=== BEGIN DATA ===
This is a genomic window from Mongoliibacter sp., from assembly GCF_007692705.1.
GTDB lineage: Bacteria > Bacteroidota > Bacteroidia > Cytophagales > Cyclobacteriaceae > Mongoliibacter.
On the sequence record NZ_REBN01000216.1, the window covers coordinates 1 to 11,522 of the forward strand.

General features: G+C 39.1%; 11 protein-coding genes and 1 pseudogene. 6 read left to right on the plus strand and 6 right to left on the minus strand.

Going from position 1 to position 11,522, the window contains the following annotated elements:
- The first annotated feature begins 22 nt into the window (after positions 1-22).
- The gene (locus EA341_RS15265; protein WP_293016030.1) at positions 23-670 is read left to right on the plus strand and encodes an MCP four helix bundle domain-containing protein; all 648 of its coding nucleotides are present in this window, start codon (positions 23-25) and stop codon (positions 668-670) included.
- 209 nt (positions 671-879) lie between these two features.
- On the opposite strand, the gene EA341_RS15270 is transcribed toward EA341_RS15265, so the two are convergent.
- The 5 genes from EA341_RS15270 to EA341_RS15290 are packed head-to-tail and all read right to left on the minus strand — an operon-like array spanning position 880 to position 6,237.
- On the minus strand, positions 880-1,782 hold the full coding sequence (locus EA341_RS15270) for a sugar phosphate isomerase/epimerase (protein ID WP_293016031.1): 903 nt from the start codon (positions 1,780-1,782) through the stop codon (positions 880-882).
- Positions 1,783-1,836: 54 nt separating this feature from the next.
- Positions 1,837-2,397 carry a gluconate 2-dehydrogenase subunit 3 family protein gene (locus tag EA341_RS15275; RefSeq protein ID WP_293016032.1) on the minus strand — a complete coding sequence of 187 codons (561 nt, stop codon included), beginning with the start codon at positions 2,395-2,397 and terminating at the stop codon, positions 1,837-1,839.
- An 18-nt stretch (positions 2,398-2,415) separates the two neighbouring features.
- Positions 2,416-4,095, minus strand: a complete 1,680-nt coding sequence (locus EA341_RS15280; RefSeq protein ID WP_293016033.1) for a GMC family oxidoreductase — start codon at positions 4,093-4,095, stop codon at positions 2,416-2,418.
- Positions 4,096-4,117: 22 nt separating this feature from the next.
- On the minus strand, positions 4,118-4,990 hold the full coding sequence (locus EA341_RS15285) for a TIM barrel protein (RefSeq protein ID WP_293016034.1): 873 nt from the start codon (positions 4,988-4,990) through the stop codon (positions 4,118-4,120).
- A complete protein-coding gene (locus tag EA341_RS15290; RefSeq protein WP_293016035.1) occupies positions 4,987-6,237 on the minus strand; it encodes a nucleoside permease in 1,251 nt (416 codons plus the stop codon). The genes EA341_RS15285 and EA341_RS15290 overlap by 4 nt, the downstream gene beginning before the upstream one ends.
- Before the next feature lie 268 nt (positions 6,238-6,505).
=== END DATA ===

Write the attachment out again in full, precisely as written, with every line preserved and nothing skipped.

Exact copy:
This is a genomic window from Mongoliibacter sp., from assembly GCF_007692705.1.
GTDB lineage: Bacteria > Bacteroidota > Bacteroidia > Cytophagales > Cyclobacteriaceae > Mongoliibacter.
On the sequence record NZ_REBN01000216.1, the window covers coordinates 1 to 11,522 of the forward strand.

General features: G+C 39.1%; 11 protein-coding genes and 1 pseudogene. 6 read left to right on the plus strand and 6 right to left on the minus strand.

Going from position 1 to position 11,522, the window contains the following annotated elements:
- The first annotated feature begins 22 nt into the window (after positions 1-22).
- The gene (locus EA341_RS15265; protein WP_293016030.1) at positions 23-670 is read left to right on the plus strand and encodes an MCP four helix bundle domain-containing protein; all 648 of its coding nucleotides are present in this window, start codon (positions 23-25) and stop codon (positions 668-670) included.
- 209 nt (positions 671-879) lie between these two features.
- On the opposite strand, the gene EA341_RS15270 is transcribed toward EA341_RS15265, so the two are convergent.
- The 5 genes from EA341_RS15270 to EA341_RS15290 are packed head-to-tail and all read right to left on the minus strand — an operon-like array spanning position 880 to position 6,237.
- On the minus strand, positions 880-1,782 hold the full coding sequence (locus EA341_RS15270) for a sugar phosphate isomerase/epimerase (protein ID WP_293016031.1): 903 nt from the start codon (positions 1,780-1,782) through the stop codon (positions 880-882).
- Positions 1,783-1,836: 54 nt separating this feature from the next.
- Positions 1,837-2,397 carry a gluconate 2-dehydrogenase subunit 3 family protein gene (locus tag EA341_RS15275; RefSeq protein ID WP_293016032.1) on the minus strand — a complete coding sequence of 187 codons (561 nt, stop codon included), beginning with the start codon at positions 2,395-2,397 and terminating at the stop codon, positions 1,837-1,839.
- An 18-nt stretch (positions 2,398-2,415) separates the two neighbouring features.
- Positions 2,416-4,095, minus strand: a complete 1,680-nt coding sequence (locus EA341_RS15280; RefSeq protein ID WP_293016033.1) for a GMC family oxidoreductase — start codon at positions 4,093-4,095, stop codon at positions 2,416-2,418.
- Positions 4,096-4,117: 22 nt separating this feature from the next.
- On the minus strand, positions 4,118-4,990 hold the full coding sequence (locus EA341_RS15285) for a TIM barrel protein (RefSeq protein ID WP_293016034.1): 873 nt from the start codon (positions 4,988-4,990) through the stop codon (positions 4,118-4,120).
- A complete protein-coding gene (locus tag EA341_RS15290; RefSeq protein WP_293016035.1) occupies positions 4,987-6,237 on the minus strand; it encodes a nucleoside permease in 1,251 nt (416 codons plus the stop codon). The genes EA341_RS15285 and EA341_RS15290 overlap by 4 nt, the downstream gene beginning before the upstream one ends.
- Before the next feature lie 268 nt (positions 6,238-6,505).